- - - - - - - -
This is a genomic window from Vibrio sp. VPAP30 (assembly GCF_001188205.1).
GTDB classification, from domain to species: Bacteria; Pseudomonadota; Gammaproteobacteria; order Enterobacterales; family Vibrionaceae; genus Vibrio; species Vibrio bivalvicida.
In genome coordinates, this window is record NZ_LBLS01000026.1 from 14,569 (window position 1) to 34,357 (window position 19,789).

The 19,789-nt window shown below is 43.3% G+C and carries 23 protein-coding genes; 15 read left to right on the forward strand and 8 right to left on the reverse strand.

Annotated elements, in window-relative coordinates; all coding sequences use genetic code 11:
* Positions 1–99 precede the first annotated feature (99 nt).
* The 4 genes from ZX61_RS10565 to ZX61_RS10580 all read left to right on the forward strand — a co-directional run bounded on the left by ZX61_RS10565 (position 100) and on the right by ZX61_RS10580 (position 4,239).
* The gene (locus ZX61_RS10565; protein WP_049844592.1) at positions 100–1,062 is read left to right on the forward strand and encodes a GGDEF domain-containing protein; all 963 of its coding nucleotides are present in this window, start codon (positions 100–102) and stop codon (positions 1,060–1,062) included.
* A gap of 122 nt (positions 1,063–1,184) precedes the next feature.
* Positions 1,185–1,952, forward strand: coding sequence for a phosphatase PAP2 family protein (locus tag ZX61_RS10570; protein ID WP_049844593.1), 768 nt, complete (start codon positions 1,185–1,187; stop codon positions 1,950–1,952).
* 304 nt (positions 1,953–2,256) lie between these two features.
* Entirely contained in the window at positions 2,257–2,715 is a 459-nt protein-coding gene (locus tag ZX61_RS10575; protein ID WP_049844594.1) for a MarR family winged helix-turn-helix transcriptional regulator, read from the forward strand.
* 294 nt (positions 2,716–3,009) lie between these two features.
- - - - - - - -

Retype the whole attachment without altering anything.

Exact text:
This is a genomic window from Vibrio sp. VPAP30 (assembly GCF_001188205.1).
GTDB classification, from domain to species: Bacteria; Pseudomonadota; Gammaproteobacteria; order Enterobacterales; family Vibrionaceae; genus Vibrio; species Vibrio bivalvicida.
In genome coordinates, this window is record NZ_LBLS01000026.1 from 14,569 (window position 1) to 34,357 (window position 19,789).

The 19,789-nt window shown below is 43.3% G+C and carries 23 protein-coding genes; 15 read left to right on the forward strand and 8 right to left on the reverse strand.

Annotated elements, in window-relative coordinates; all coding sequences use genetic code 11:
* Positions 1–99 precede the first annotated feature (99 nt).
* The 4 genes from ZX61_RS10565 to ZX61_RS10580 all read left to right on the forward strand — a co-directional run bounded on the left by ZX61_RS10565 (position 100) and on the right by ZX61_RS10580 (position 4,239).
* The gene (locus ZX61_RS10565; protein WP_049844592.1) at positions 100–1,062 is read left to right on the forward strand and encodes a GGDEF domain-containing protein; all 963 of its coding nucleotides are present in this window, start codon (positions 100–102) and stop codon (positions 1,060–1,062) included.
* A gap of 122 nt (positions 1,063–1,184) precedes the next feature.
* Positions 1,185–1,952, forward strand: coding sequence for a phosphatase PAP2 family protein (locus tag ZX61_RS10570; protein ID WP_049844593.1), 768 nt, complete (start codon positions 1,185–1,187; stop codon positions 1,950–1,952).
* 304 nt (positions 1,953–2,256) lie between these two features.
* Entirely contained in the window at positions 2,257–2,715 is a 459-nt protein-coding gene (locus tag ZX61_RS10575; protein ID WP_049844594.1) for a MarR family winged helix-turn-helix transcriptional regulator, read from the forward strand.
* 294 nt (positions 2,716–3,009) lie between these two features.